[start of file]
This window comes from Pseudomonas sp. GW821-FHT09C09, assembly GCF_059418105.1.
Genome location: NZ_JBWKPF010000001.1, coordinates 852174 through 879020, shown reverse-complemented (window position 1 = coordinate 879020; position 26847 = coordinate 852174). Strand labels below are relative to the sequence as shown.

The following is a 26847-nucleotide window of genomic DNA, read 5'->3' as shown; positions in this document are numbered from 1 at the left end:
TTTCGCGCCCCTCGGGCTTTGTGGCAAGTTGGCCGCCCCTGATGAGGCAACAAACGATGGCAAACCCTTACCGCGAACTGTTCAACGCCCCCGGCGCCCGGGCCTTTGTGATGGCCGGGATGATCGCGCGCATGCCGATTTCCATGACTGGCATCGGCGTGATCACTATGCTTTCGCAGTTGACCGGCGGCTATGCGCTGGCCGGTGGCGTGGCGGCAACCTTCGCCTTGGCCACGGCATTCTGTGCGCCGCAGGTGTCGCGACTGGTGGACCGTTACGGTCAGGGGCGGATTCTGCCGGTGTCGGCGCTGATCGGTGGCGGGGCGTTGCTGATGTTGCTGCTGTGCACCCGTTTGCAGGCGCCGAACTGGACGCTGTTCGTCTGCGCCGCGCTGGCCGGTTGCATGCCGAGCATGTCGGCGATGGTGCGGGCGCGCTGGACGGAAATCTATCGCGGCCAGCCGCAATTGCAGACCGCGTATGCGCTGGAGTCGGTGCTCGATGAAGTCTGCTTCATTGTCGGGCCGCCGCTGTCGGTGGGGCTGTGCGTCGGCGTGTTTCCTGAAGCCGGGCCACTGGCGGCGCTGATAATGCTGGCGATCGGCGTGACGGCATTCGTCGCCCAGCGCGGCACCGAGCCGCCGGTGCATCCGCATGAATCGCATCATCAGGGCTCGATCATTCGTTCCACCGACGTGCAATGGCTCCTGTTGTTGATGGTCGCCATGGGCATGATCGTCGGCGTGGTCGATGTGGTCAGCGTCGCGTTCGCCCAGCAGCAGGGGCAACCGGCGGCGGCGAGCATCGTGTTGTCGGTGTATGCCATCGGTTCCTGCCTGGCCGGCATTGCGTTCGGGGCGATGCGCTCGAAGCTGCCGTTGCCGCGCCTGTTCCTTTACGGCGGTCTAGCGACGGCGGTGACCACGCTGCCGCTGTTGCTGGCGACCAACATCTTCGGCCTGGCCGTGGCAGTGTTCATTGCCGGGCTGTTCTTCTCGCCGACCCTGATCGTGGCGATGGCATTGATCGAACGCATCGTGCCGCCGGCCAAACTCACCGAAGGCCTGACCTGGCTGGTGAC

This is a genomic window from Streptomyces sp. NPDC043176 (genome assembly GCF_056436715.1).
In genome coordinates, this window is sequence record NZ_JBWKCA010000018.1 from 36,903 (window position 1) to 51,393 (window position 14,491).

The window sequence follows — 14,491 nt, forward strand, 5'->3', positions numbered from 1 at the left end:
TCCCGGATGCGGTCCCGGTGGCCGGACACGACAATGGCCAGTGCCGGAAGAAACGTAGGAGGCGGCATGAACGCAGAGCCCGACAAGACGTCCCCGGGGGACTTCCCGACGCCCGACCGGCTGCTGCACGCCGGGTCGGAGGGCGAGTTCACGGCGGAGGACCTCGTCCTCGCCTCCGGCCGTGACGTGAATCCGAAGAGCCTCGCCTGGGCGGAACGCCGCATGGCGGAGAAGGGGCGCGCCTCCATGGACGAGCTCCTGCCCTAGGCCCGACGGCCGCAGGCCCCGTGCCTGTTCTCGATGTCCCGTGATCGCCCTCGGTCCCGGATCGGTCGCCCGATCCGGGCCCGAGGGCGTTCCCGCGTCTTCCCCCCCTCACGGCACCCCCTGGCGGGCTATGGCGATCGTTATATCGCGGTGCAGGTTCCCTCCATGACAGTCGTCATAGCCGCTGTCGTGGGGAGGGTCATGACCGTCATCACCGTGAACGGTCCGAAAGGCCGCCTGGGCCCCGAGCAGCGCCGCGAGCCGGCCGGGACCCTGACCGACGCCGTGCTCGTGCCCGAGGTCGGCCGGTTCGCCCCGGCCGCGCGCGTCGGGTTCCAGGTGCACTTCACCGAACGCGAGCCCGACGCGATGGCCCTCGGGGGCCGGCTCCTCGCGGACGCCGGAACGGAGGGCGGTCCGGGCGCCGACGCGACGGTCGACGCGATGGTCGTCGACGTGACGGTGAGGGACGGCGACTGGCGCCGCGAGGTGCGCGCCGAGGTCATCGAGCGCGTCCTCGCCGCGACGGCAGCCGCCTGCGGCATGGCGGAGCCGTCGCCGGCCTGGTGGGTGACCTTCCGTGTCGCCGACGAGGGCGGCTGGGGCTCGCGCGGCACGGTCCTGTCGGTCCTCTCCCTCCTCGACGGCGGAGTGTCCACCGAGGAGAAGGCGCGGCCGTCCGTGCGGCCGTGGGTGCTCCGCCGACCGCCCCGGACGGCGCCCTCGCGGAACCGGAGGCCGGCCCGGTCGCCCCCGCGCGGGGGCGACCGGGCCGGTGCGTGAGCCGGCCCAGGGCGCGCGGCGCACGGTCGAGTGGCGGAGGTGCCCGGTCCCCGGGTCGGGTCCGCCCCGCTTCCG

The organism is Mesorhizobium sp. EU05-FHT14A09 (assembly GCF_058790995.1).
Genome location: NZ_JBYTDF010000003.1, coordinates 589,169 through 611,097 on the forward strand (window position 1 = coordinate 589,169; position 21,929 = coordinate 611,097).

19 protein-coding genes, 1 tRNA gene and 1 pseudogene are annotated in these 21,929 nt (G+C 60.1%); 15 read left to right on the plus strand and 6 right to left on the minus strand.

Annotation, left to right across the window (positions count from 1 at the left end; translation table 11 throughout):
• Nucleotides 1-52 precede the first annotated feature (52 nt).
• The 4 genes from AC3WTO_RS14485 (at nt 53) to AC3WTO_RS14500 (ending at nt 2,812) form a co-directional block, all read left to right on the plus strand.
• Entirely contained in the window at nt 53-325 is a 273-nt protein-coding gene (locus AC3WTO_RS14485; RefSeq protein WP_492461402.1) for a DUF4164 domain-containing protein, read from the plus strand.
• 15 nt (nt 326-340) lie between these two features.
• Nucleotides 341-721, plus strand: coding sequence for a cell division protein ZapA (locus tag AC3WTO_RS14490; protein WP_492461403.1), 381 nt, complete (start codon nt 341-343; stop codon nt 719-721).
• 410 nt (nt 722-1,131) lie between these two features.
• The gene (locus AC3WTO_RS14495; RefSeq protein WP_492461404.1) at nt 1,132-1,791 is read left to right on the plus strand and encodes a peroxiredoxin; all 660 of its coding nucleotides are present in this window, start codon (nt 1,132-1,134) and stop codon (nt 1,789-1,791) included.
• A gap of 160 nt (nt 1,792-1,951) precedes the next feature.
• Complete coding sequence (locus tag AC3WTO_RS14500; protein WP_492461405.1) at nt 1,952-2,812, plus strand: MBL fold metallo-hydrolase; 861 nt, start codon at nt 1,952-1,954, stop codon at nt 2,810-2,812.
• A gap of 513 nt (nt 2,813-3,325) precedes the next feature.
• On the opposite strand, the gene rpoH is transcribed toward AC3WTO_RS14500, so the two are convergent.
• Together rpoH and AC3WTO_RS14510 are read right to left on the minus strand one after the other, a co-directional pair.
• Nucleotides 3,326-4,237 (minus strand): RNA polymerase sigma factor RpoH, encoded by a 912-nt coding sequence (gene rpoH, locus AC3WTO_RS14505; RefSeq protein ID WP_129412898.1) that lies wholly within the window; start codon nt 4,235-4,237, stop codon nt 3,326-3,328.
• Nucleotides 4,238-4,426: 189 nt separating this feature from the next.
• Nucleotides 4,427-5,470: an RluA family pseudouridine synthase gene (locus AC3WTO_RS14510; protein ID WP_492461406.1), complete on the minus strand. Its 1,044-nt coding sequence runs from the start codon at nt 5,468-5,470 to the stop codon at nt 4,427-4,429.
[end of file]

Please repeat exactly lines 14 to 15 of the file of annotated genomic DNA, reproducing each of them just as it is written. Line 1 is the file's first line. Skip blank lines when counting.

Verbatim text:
• The 4 genes from AC3WTO_RS14485 (at nt 53) to AC3WTO_RS14500 (ending at nt 2,812) form a co-directional block, all read left to right on the plus strand.
• Entirely contained in the window at nt 53-325 is a 273-nt protein-coding gene (locus AC3WTO_RS14485; RefSeq protein WP_492461402.1) for a DUF4164 domain-containing protein, read from the plus strand.